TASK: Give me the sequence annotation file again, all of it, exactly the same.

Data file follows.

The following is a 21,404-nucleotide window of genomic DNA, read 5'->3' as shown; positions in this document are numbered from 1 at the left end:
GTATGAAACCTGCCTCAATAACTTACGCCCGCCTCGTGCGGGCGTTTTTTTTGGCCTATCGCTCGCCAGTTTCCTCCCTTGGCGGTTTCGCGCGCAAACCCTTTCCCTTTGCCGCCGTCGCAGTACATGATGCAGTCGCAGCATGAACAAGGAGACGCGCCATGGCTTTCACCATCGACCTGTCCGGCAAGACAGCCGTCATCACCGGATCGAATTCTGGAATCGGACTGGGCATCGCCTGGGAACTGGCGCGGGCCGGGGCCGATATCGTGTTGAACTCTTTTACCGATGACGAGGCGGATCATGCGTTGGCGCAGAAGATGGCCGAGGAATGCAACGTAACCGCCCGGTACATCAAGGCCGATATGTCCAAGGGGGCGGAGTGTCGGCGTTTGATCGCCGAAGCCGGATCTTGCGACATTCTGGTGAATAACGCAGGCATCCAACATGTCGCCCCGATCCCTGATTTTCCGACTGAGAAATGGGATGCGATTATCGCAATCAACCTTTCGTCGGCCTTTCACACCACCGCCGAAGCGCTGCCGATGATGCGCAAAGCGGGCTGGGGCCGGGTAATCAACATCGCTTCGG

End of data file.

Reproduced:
The following is a 21,404-nucleotide window of genomic DNA, read 5'->3' as shown; positions in this document are numbered from 1 at the left end:
GTATGAAACCTGCCTCAATAACTTACGCCCGCCTCGTGCGGGCGTTTTTTTTGGCCTATCGCTCGCCAGTTTCCTCCCTTGGCGGTTTCGCGCGCAAACCCTTTCCCTTTGCCGCCGTCGCAGTACATGATGCAGTCGCAGCATGAACAAGGAGACGCGCCATGGCTTTCACCATCGACCTGTCCGGCAAGACAGCCGTCATCACCGGATCGAATTCTGGAATCGGACTGGGCATCGCCTGGGAACTGGCGCGGGCCGGGGCCGATATCGTGTTGAACTCTTTTACCGATGACGAGGCGGATCATGCGTTGGCGCAGAAGATGGCCGAGGAATGCAACGTAACCGCCCGGTACATCAAGGCCGATATGTCCAAGGGGGCGGAGTGTCGGCGTTTGATCGCCGAAGCCGGATCTTGCGACATTCTGGTGAATAACGCAGGCATCCAACATGTCGCCCCGATCCCTGATTTTCCGACTGAGAAATGGGATGCGATTATCGCAATCAACCTTTCGTCGGCCTTTCACACCACCGCCGAAGCGCTGCCGATGATGCGCAAAGCGGGCTGGGGCCGGGTAATCAACATCGCTTCGG